Cee: Hello and welcome to the very ninth issue of Running on Italics, Stimhack’s flavour review column! This issue, we’ll be going over the Runner… half… of Old Hollywood, home of all your media conglomerate needs!
Ess: There you go, you can intro us! We’ll get you on Daily Casts yet.
Cee: guuuuuhch. Never. Again.
Ess: Oh, surely it wasn’t that bad?
Cee: iiguhhurrgurkk— to the cards!
Cee: I genuinely have no idea what’s going on here.
Cee: I mean, I know I say that a lot, but I’m actually, completely baffled here.
Cee: I guess the counters are tropes? That it collects, somehow? And somehow a trope lets you recycle a card into your deck? Not even your hand, your deck?
Ess: okay so, go with me on this journey here
Cee: Oh no.
Ess: Trope is a program that watches your life with you. It slowly builds up a model of your life, a way to view it, a way to try and describe and explain the things that happen to you.
Ess: That’s what it’s doing, sitting there, building up these innocuous little counters, right? It’s constructing a grand vision of your life, full of friends and enemies and arcs and drama. It’s selecting important moments of your life to pay attention to, and discarding what it considers the day to day boring bits in between.
Cee: Where are you going with this?
Ess: It’s building a story of your life!
Cee: …guuuuuh. I mean, okay, I guess a program could make a sort of This Is Your Life montage from recordings of you…
Ess: Right! And the important part here is that it’s a different story, to the one you tell yourself. You have your own vision of what the important parts of your life were, but this program has entirely different salience metrics and arc resolution correlators!
Cee: So when you activate it, you’re watching the documentary? It’s portraying you as the trope of the Gal Hopped Up On Stims, and that new self-image means you notice more opportunities to Stimhack further down the road?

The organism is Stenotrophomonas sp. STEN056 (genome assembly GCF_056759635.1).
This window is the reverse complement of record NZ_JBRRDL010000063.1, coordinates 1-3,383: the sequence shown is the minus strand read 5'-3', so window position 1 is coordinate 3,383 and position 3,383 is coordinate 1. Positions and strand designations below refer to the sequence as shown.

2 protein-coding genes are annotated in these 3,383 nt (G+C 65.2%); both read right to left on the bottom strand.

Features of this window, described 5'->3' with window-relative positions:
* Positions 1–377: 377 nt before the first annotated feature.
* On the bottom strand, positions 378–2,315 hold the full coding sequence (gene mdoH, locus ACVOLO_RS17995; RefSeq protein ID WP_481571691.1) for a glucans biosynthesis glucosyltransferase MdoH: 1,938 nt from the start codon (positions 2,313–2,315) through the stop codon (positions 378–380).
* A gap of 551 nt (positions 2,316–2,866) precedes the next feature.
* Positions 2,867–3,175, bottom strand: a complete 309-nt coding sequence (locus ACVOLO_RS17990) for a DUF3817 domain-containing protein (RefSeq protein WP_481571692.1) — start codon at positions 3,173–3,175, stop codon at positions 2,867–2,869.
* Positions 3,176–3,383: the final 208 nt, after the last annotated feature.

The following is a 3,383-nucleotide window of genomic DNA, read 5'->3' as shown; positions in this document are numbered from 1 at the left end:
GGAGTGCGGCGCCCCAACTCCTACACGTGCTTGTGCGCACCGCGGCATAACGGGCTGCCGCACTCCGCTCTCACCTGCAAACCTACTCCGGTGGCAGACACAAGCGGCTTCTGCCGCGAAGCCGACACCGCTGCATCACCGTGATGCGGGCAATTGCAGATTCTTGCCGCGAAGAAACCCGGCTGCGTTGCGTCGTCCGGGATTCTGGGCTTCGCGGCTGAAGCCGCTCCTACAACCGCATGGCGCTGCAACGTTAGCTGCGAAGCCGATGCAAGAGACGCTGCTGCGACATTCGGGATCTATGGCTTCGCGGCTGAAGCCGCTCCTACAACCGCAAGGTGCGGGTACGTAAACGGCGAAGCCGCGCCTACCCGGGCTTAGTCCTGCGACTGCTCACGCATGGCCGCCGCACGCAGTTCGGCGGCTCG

Ess: Exactly! Though I don’t think it’s anything as prosaic as a video; I think it’s a properly immersive VR thing. Maybe even with memory aides or such. You come out of it with a totally changed self-image, after all.
Cee: At least until you change it again… Okay, so I can see the appeal of this read.
Ess: But? I can feel your but coming on.
Ess: I am intimately familiar with your—
Cee: BUT do you see how much we have to really stretch to make this interpretation work? It’s not the usual complaint we have to make, about mechanics/flavour mismatches, but it’s in… I dunno, a sheer implausibility?
Ess: I mean, it’s no Brain Cage.
Cee: No, no, that’s not quite what I mean. Brain Cage’s problem was, yes, that it was wildly implausible, but that didn’t hurt the card as a story. It takes a second or two to snap into view, but then you realise, holy crap they’re actually replacing their skull. It’s clear.
Cee: Whereas Trope is … I can believe something like your read is what the designers had in mind, sure. But it takes a very specific mindset to come to that read; you have to be willing to think of stories as their constituent components, willing to believe these components can be snapped together by the program…
Ess: Not necessarily well! The cheesy This Is Your Life-style documentary is pretty much exactly what I was thinking.
Cee: Sure, fine. But you still have to believe that’s doable. And the card points us in that direction some, I guess, what with the name and the art, and even the mechanics once you process them, but I worry that it’s an obscurity too far for many players.
Cee: I’d think people trying to understand this card would be more inclined to look at similar cards, instead. Like, say, Levy AR Lab Access.
Ess: That’s a good question. How does LARLA work?
Cee: It calls out the AR labs, right? I’ve always thought of it as some sort of holodeck situation, where you sneak in and take some (compressed) time off.
Ess: And that gives you a fresh lease on life, ready and willing to take on this massive corp again? Sure, I can buy that.